|Photo by: Boudewijn Berends|
High key photography was first used by fashion photographers of the early 60’s; they discovered that combining the soft glamour lighting with a little bit of overexposure when shooting on a white background renders a very interesting look to their photographs, smoothing out skin tones and making their models look skinny. The technique also helped them make their work stand out from everything else that was prevalent at that time.
Another take on the advent of high key photography is that High key methods were originally developed as a solution to deal with monitors that only had limited capabilities to reproduce high contrast ratios, but the technique soon developed into more of a stylistic choice.
What is High Key Photography?
High key photography is photography using high key lighting which results in a photo with the majority of image data recorded in bright tones. The picture will have very low contrast range with almost no dark/shadow areas. A histogram of a high key image will look like the following.
High key photography is perfect for subjects that are funny, lighthearted or beautiful. A high key image usually conveys a positive or upbeat tone and is used regularly for model photography, flowers and other subjects that are feminine in nature. Another area perfect for high key is product photography the reason is that psychologically, a product shown on white tends to suggest that it is high quality or upscale in nature.
How to Achieve High Key Lighting
|Photo by: Russ Robinson|
When digital photography became popular many people were confused regarding what is a high key image, they were led to believe that any image with a white background or where the subject’s skin is overexposed is a high key image. But nothing can be farther from the truth; in reality a high key image is one where the subject is lit fairly flat without any deep shadows. It is common practice that background and any props used and the clothing of the subject be some light color preferably pastel or white and not some dark shades. This combined with the flat lighting will help reduce contrast and the resulting image will have majority of tones well above 128 without overexposing the skin.
Why is it called High Key Photography?
|Photo by: Katinka Bille Lindahl|
In photography we refer to the mid tones as key tones, and we achieve high key effect by placing these key tones high on the exposure scale thus making them lighter/brighter. So high key photography means the image’s key tones are high.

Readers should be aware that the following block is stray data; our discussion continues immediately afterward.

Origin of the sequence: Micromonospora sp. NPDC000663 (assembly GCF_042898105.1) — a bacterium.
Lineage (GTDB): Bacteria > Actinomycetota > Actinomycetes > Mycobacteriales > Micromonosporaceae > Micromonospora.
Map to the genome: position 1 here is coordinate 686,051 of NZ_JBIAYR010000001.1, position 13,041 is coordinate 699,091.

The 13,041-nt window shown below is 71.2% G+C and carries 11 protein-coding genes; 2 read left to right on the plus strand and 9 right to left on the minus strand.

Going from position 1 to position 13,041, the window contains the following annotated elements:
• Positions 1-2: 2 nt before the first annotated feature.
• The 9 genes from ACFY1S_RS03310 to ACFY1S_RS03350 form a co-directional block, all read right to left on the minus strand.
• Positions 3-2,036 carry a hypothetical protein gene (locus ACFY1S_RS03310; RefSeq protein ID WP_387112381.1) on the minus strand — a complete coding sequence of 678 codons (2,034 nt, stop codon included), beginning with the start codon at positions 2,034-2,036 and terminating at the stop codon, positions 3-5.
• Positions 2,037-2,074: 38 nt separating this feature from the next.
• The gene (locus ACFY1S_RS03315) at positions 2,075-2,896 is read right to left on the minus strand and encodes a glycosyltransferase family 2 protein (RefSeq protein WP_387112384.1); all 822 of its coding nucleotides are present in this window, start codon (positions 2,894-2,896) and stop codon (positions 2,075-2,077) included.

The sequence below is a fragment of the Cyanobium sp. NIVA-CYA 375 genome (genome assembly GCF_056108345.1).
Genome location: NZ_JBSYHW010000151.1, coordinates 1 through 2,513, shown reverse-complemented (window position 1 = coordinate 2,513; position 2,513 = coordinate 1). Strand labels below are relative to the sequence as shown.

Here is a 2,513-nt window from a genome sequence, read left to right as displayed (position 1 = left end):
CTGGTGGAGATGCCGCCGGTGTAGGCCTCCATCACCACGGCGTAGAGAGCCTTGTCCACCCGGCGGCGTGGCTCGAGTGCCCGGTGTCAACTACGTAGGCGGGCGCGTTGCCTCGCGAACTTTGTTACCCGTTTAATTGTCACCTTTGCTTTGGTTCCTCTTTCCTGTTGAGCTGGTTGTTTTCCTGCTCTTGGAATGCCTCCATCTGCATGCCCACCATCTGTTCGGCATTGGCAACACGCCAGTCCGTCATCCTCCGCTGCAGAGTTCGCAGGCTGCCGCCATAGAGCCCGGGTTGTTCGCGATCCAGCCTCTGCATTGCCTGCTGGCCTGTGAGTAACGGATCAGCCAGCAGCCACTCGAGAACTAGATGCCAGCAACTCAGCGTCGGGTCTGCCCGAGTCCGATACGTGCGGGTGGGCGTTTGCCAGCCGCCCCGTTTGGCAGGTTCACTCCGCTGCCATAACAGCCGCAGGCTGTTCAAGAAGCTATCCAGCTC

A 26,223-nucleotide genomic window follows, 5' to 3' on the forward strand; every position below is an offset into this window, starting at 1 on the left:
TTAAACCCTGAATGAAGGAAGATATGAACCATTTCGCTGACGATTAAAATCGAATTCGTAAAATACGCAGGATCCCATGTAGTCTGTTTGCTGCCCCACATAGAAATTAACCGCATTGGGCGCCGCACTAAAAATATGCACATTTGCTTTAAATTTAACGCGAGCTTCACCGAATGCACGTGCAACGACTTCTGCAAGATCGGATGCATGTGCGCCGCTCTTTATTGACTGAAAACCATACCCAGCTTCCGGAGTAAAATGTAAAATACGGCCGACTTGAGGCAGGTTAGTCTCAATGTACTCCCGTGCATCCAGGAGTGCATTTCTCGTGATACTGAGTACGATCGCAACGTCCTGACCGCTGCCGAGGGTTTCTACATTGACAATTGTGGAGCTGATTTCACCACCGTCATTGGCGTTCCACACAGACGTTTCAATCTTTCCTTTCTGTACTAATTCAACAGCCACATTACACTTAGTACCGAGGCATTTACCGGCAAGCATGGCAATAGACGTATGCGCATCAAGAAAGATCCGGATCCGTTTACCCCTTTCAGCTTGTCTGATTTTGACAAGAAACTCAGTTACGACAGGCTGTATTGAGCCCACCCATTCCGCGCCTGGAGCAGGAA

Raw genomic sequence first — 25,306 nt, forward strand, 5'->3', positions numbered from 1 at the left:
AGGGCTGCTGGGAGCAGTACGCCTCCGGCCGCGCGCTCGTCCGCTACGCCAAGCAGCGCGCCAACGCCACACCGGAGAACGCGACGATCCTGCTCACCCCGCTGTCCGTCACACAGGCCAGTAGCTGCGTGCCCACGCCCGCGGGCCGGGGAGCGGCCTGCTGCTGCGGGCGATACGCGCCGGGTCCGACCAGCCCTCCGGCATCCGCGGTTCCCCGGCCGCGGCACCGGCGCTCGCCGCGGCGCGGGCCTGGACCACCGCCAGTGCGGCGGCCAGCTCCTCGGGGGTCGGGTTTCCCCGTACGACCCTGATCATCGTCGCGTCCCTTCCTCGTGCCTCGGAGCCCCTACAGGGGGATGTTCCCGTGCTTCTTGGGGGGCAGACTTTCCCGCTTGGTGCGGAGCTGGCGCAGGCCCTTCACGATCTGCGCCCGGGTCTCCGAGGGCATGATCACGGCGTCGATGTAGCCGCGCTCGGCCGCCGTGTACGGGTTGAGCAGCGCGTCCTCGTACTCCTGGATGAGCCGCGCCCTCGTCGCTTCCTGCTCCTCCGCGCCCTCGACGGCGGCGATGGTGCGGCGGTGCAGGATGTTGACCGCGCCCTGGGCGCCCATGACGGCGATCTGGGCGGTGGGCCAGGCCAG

Now let us take a look at what really happens when we drag our key/mid tones higher.
When the key/mid tones are placed higher in the exposure scale it affects the image in two ways. Firstly the highlights (brightest areas of an image) will get even brighter and if one is not careful could easily clip and secondly shadows or dark tones are dragged up and they become much brighter, so the shadow details now effectively becomes the mid tone detail. The real secret behind successful high key photography is in the precise control of these dark tones.
How to achieve High Key Effect in Camera
|Photo by: Massimo Regonati|
A high key effect could be simulated in post processing by controlling highlights and shadows (which we increase exposure and at the same time brighten the shadows), but it causes loss of image data and the results are not very impressive. High key effect is best achieved in camera; it produces natural tones which appear more convincing. Now let us take a look at the different aspects of high key photography.
High Key is Not Over Exposure
|Photo by: Daniel Zedda|
Over exposing a scene would not give you a high key image, doing that will only blow out highlight details and brighten the shadows a bit. You will be able to make the former shadow tones to mid tones, but you cannot make them high tones as this will cause most of the highlight areas to clip completely.
High Key is Not Only High Contrast
|Photo by: Dima Bushkov|
High contrast images in which mid tones are mapped to white are not high key (adjusting levels using the black and white sliders), it is just a high contrast image.
Real High Key Photography
|Photo by: Tor Kristensen|
Achieving high key effect is easier if you have light coloured background, props, clothes etc. Light your subject/scene using a generous quantity of light which will help you avoid deep shadows, the light scene will reflect a lot of light and thus help lighten/eliminate shadows.
When working with way too much light one should concentrate more on the overall shape and forms rather than texture and detail. Your photography style should adapt to the flat lighting, remember in such lighting saturation is decreased. The colours go paler as you increase your exposure so exposure is critical, you will need to expose you shot to the right, how much is actually determined by the subject/scene at hand and your personal taste, but it’s always a good idea to bracket your shots so you have plenty of options to choose from and need not do any manipulation of levels, curves, hue/saturation etc in post.